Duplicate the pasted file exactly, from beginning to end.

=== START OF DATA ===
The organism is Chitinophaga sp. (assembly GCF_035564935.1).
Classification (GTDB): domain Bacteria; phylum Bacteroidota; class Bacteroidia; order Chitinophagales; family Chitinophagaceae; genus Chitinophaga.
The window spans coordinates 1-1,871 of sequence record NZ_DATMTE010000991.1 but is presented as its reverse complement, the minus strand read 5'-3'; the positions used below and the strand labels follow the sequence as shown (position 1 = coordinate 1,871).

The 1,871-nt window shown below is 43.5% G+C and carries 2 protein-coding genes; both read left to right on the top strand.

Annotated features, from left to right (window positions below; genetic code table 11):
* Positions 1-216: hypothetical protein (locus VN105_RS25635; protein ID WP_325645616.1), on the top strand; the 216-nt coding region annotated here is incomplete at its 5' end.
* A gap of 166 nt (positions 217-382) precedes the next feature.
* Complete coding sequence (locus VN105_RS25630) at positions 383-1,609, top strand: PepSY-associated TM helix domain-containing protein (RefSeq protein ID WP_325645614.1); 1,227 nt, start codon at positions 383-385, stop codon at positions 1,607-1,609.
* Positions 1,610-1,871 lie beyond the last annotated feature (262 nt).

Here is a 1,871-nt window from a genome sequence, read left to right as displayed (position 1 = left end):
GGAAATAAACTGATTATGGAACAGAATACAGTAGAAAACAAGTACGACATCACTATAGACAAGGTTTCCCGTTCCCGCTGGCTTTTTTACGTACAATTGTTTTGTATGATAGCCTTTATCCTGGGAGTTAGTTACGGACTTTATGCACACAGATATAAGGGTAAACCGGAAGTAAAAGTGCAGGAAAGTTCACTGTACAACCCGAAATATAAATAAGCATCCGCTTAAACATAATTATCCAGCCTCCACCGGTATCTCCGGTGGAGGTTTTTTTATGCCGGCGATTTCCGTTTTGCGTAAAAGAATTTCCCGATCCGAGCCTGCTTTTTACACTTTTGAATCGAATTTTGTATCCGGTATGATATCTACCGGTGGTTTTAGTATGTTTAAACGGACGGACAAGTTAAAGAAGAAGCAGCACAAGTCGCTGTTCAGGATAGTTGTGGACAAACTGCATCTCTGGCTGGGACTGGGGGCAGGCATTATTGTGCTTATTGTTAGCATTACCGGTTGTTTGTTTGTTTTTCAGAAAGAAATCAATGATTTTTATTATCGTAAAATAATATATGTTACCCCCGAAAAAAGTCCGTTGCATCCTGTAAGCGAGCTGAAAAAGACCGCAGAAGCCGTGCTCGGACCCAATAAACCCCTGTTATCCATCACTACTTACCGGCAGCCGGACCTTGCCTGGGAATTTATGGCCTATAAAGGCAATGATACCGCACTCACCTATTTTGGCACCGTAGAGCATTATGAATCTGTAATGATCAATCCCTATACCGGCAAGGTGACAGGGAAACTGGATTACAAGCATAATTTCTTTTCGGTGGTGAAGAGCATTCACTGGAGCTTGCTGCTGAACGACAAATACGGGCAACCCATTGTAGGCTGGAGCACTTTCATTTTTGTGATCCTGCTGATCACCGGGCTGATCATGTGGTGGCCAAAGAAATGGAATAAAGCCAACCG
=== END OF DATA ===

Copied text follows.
The organism is Chitinophaga sp. (assembly GCF_035564935.1).
Classification (GTDB): domain Bacteria; phylum Bacteroidota; class Bacteroidia; order Chitinophagales; family Chitinophagaceae; genus Chitinophaga.
The window spans coordinates 1-1,871 of sequence record NZ_DATMTE010000991.1 but is presented as its reverse complement, the minus strand read 5'-3'; the positions used below and the strand labels follow the sequence as shown (position 1 = coordinate 1,871).

The 1,871-nt window shown below is 43.5% G+C and carries 2 protein-coding genes; both read left to right on the top strand.

Annotated features, from left to right (window positions below; genetic code table 11):
* Positions 1-216: hypothetical protein (locus VN105_RS25635; protein ID WP_325645616.1), on the top strand; the 216-nt coding region annotated here is incomplete at its 5' end.
* A gap of 166 nt (positions 217-382) precedes the next feature.
* Complete coding sequence (locus VN105_RS25630) at positions 383-1,609, top strand: PepSY-associated TM helix domain-containing protein (RefSeq protein ID WP_325645614.1); 1,227 nt, start codon at positions 383-385, stop codon at positions 1,607-1,609.
* Positions 1,610-1,871 lie beyond the last annotated feature (262 nt).

Here is a 1,871-nt window from a genome sequence, read left to right as displayed (position 1 = left end):
GGAAATAAACTGATTATGGAACAGAATACAGTAGAAAACAAGTACGACATCACTATAGACAAGGTTTCCCGTTCCCGCTGGCTTTTTTACGTACAATTGTTTTGTATGATAGCCTTTATCCTGGGAGTTAGTTACGGACTTTATGCACACAGATATAAGGGTAAACCGGAAGTAAAAGTGCAGGAAAGTTCACTGTACAACCCGAAATATAAATAAGCATCCGCTTAAACATAATTATCCAGCCTCCACCGGTATCTCCGGTGGAGGTTTTTTTATGCCGGCGATTTCCGTTTTGCGTAAAAGAATTTCCCGATCCGAGCCTGCTTTTTACACTTTTGAATCGAATTTTGTATCCGGTATGATATCTACCGGTGGTTTTAGTATGTTTAAACGGACGGACAAGTTAAAGAAGAAGCAGCACAAGTCGCTGTTCAGGATAGTTGTGGACAAACTGCATCTCTGGCTGGGACTGGGGGCAGGCATTATTGTGCTTATTGTTAGCATTACCGGTTGTTTGTTTGTTTTTCAGAAAGAAATCAATGATTTTTATTATCGTAAAATAATATATGTTACCCCCGAAAAAAGTCCGTTGCATCCTGTAAGCGAGCTGAAAAAGACCGCAGAAGCCGTGCTCGGACCCAATAAACCCCTGTTATCCATCACTACTTACCGGCAGCCGGACCTTGCCTGGGAATTTATGGCCTATAAAGGCAATGATACCGCACTCACCTATTTTGGCACCGTAGAGCATTATGAATCTGTAATGATCAATCCCTATACCGGCAAGGTGACAGGGAAACTGGATTACAAGCATAATTTCTTTTCGGTGGTGAAGAGCATTCACTGGAGCTTGCTGCTGAACGACAAATACGGGCAACCCATTGTAGGCTGGAGCACTTTCATTTTTGTGATCCTGCTGATCACCGGGCTGATCATGTGGTGGCCAAAGAAATGGAATAAAGCCAACCG